REACHEMOL™ is a prescription medicine used to:
• Increase popularity
• Boost self-esteem
• Become more attractive to the opposite sex
• Win elections
• Sway juries
• Weasel your way back into the will
And it goes on for a bit like that with pictures of celebrities that use the drug like Nicholas Cage, Paris Hitlon, and William Hung who is most famous for being a terrible singer on American Idol.
Of course it’s not a real drug, but a clever bit of marketing from the folks at Adams Outdoor as reported by the folks at Ad Rant:
Deficient Popularity Disorder? Yea, if that just caused your bullshit alert to explode, you’d be wise to listen to it. You see, though it wouldn’t be out of the realm of possibility for a money hungry drug company to invent it, there’s no such thing as Deficient Popularity Disorder and there’s no such drug as Reachemol. Nope. It’s all a stunt from Adams Outdoor which is hyping how a well executed billboard campaign can make your brand “the talk of the town in 30 days or less.”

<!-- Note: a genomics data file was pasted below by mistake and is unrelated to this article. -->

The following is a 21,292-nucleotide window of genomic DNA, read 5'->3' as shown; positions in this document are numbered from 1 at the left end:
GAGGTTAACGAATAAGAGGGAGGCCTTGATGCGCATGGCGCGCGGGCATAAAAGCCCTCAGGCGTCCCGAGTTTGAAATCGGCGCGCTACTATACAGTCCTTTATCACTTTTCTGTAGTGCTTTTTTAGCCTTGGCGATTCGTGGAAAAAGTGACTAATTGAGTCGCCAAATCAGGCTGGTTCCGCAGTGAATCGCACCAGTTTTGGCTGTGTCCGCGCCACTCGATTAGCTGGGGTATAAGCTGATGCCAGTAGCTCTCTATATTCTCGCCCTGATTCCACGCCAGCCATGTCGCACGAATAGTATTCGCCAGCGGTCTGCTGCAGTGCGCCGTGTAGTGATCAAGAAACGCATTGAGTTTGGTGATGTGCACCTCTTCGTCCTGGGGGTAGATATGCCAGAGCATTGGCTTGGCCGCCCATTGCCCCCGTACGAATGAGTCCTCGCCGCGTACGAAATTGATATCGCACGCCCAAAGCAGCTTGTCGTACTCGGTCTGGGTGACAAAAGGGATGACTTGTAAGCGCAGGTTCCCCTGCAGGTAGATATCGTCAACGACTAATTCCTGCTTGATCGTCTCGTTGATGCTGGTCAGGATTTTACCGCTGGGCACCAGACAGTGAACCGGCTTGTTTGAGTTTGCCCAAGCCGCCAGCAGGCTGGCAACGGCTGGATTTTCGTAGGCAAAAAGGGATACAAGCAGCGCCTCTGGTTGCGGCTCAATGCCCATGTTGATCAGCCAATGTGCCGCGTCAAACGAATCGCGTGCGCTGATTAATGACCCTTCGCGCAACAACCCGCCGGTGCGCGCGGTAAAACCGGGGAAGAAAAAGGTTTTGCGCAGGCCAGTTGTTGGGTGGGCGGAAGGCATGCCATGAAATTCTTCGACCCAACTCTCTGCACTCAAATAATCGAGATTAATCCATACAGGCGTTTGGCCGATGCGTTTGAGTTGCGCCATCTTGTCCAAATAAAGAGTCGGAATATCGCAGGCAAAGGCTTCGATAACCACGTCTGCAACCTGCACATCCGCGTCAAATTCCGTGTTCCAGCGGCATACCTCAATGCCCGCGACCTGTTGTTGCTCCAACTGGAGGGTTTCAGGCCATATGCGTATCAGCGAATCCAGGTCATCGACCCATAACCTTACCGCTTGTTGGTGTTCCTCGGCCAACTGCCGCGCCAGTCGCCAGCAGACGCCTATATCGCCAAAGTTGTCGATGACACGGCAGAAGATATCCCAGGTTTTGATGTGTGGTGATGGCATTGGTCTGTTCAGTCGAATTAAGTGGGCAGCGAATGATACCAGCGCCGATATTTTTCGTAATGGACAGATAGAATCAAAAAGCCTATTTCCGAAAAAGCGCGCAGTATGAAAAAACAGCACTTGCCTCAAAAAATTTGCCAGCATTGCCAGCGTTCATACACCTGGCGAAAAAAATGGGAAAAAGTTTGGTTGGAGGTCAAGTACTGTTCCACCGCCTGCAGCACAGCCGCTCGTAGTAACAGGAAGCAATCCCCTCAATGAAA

It’s been a long time since we’ve seen a faux campaign like this one. And we miss them. properly executed, they are hilarious and, at the same time, deliver a strong message. Nice job, Adams Outdoor.
When you stop to think about the name, REACHEMOL (Reach Em All), you wonder why it didn’t occur to you previously. But it certainly caught my attention and (obviously) got me talking about it. The billboards themselves are vague enough to leave you curious enough to search them out on the Net and the website they put up for it is amusing enough to put a smile on your face.
Not to mention the palpable sense of relief you get from realizing it’s not yet another bullshit woo-woo homeopathic remedy being foisted onto the general public.